Lions Leap into National Rankings

From left, Sam Hetrick, Coach Kevin Gardner ’16, and Brady Smith.

From left, Sam Hetrick, Coach Kevin Gardner ’16, and Brady Smith.

Credit: Penn State Behrend

For several years, Brady Smith sailed over high jump bars, setting both personal and school records with little opposition. That changed when Sam Hetrick arrived at Penn State Behrend in 2021 and offered Smith the one thing he’d never had: Serious competition in the high jump event.

“It really pushes you, especially when it’s your teammate because he is at every meet,” said Smith, who graduated in May with a degree in Marketing. “I always had tough competition because of Sam.”

If that sounds like a negative, Smith and Hetrick—and the heights they both recently reached—say otherwise.

“It was really great having Smith here to jump with,” said Hetrick, a New Bethlehem native and sophomore History major. “When I was in high school, I never thought I’d ever be clearing the heights I am now.”

The two finished the indoor track season ranked third (Smith) and fifth (Hetrick) overall in the NCAA Indoor Track Championship, earning All-American honors. They each had a final mark of 2.03 meters.

Greg Cooper, head track and field and cross-country coach, is not surprised by their achievements.

“Some colleges recruit with the hope that the student will replicate their high school success,” Cooper said. “We recruit knowing that when athletes buy in and work hard, the sky is their only limit.”

Smith, who finished third in state competition in the high jump in hissenior year at Seneca High School in Erie, chose Behrend after meeting jump coach Kevin Gardner ’16 at a high school track meet.

Gardner was a standout jumper as a Mechanical Engineering major at Behrend. He went to the indoor NCAA Championships and earned Behrend’s first indoor All-American honors.

In 2015, he set a record of 2.07 at the Armory in New York City—a record that Smith and Hetrick broke at the same meet earlier this year with twin 2.08-meter jumps. Hetrick went on to beat that the next weekend, reaching 2.10 meters at Ashland University.

Bittersweet for the previous record holder? A little.

“You’d like to see it stand for a while longer, but I was happy for them, and I’m just glad to be a part of it,” Gardner said. “Sometimes, I feel like more of a fan than a coach.”

Gardner joined the Behrend coaching staff in 2017 to work with the jumpers. There are nine on the team right now who compete in long, triple, or high jump events. Cooper programs the jumpers’ day-to-day training and weight room workouts and leaves the technical jump stuff to Gardner.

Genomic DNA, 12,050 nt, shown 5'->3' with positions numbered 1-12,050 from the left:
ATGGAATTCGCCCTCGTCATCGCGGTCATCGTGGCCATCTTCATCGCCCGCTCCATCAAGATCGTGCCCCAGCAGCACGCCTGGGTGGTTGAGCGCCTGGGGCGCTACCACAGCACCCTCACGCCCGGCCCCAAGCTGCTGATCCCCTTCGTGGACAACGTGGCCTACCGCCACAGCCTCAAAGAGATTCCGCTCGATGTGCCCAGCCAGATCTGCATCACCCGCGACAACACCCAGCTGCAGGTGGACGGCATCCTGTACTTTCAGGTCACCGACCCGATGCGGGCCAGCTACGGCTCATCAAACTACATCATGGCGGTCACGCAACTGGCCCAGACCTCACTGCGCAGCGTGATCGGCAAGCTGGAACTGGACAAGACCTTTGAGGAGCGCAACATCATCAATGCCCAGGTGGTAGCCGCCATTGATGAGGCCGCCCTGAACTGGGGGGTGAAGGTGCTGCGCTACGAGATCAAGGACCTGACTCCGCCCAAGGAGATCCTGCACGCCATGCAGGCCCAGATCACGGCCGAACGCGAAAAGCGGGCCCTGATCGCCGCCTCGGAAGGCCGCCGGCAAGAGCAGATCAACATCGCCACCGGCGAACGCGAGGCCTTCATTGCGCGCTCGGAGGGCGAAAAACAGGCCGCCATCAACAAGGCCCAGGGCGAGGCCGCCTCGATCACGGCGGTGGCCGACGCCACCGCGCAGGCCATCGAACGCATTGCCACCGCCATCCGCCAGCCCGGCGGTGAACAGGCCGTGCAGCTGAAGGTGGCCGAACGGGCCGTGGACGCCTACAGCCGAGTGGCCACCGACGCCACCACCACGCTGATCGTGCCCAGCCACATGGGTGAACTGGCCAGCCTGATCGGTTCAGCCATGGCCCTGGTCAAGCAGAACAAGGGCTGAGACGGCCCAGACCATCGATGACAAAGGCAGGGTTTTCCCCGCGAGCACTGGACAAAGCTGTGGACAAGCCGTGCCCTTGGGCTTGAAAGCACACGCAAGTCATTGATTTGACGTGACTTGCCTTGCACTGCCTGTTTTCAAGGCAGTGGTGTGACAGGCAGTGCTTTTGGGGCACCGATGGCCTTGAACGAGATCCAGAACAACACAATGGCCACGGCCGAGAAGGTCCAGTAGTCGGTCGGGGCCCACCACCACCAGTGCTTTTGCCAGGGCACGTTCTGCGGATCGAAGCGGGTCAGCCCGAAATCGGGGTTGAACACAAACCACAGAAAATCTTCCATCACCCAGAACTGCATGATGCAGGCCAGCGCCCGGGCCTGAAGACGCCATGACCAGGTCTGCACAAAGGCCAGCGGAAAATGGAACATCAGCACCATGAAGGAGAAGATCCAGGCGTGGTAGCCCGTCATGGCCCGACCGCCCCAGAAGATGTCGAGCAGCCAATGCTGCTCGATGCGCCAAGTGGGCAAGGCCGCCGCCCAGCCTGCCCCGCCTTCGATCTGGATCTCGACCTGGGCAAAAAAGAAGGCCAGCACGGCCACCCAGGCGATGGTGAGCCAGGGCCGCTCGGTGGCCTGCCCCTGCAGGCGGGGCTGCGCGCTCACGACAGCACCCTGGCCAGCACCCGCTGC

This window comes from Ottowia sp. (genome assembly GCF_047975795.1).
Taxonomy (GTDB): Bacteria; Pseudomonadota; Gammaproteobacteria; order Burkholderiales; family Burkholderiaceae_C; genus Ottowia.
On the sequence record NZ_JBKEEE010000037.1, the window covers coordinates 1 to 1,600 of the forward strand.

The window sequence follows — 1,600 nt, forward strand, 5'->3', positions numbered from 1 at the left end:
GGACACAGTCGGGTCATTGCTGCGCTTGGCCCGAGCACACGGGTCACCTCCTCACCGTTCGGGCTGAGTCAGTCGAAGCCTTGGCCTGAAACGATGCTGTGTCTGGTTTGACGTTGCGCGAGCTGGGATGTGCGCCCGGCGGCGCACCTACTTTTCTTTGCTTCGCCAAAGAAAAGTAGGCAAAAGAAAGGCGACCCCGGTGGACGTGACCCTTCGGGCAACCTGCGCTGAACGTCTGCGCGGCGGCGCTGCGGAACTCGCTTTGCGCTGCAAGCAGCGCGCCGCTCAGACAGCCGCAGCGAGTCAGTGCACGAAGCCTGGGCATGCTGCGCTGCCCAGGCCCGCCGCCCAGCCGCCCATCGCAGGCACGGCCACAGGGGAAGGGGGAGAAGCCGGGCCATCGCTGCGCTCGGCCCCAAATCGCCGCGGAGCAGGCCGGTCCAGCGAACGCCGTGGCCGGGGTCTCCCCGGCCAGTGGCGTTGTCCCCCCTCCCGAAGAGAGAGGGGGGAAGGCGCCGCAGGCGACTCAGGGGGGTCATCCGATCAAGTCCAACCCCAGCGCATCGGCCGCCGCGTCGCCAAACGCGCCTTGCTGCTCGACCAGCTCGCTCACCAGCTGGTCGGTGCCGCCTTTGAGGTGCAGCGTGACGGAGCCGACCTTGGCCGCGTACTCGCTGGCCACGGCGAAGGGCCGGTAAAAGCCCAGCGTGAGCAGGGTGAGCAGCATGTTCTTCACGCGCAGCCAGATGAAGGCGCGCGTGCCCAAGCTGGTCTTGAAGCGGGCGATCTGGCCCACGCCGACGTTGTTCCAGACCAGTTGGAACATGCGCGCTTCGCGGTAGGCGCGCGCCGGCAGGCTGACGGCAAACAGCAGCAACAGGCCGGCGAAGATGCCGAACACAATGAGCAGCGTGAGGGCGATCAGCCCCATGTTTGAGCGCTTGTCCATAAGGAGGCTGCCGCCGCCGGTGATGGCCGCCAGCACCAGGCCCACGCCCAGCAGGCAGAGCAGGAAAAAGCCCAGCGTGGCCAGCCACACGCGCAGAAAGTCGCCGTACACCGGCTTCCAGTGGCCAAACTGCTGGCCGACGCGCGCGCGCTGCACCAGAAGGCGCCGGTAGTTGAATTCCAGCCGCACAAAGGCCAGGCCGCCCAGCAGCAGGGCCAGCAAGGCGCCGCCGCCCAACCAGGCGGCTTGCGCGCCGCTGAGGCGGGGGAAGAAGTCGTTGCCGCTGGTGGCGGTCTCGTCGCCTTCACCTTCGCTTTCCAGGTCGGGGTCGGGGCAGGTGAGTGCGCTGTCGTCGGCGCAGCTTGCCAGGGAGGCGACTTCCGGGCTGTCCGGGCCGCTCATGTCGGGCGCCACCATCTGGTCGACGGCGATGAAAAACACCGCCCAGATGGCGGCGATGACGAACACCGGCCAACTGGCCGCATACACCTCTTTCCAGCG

“Kevin has been in flight so he has a deep understanding of the sport and what our athletes can do to improve,” Cooper said.

That’s a challenge with Smith and Hetrick, Gardner says. “They are so good at it that it’s hard for me to tell them what to fix,” he said, “especially in a meet setting because they usually already know what went wrong.”

As much as Hetrick and Smith gained from working together, the high jumper ultimately leaps alone.

“In this sport, you can’t rely on a teammate to help you out,” Smith said. “It’s just you and the bar you have to get over.”

As for what makes a good high jumper, Smith boils it down to: Run fast, jump high, and don’t think too much.

“You have to have a goldfish memory,” he said. “When you finish a jump, just forget it, and focus on the next one. The less you think, the better.”

In other words, don’t get in your own head and trust the training. Jumping, Cooper said, takes both mental and physical strength.

“Jumpers have to be fast and maintain speed as they shift from a horizontal to a vertical momentum,” Cooper said. “In addition, they need to be very strong. The weight room is one of our most important training tools. We work on making the jumpers as strong as possible without getting any bigger so they can overcome inertia and defy gravity, briefly.”

It’s a formula that worked for Smith and Hetrick, who set and broke their own—and each other’s—records throughout the track season.

“It’s common in jumping events to keep improving,” Gardner said. “It usually takes a couple of years, but once they really perfect the technique, work out any bad habits, and find their rhythm, jumpers can often keep reaching new heights.”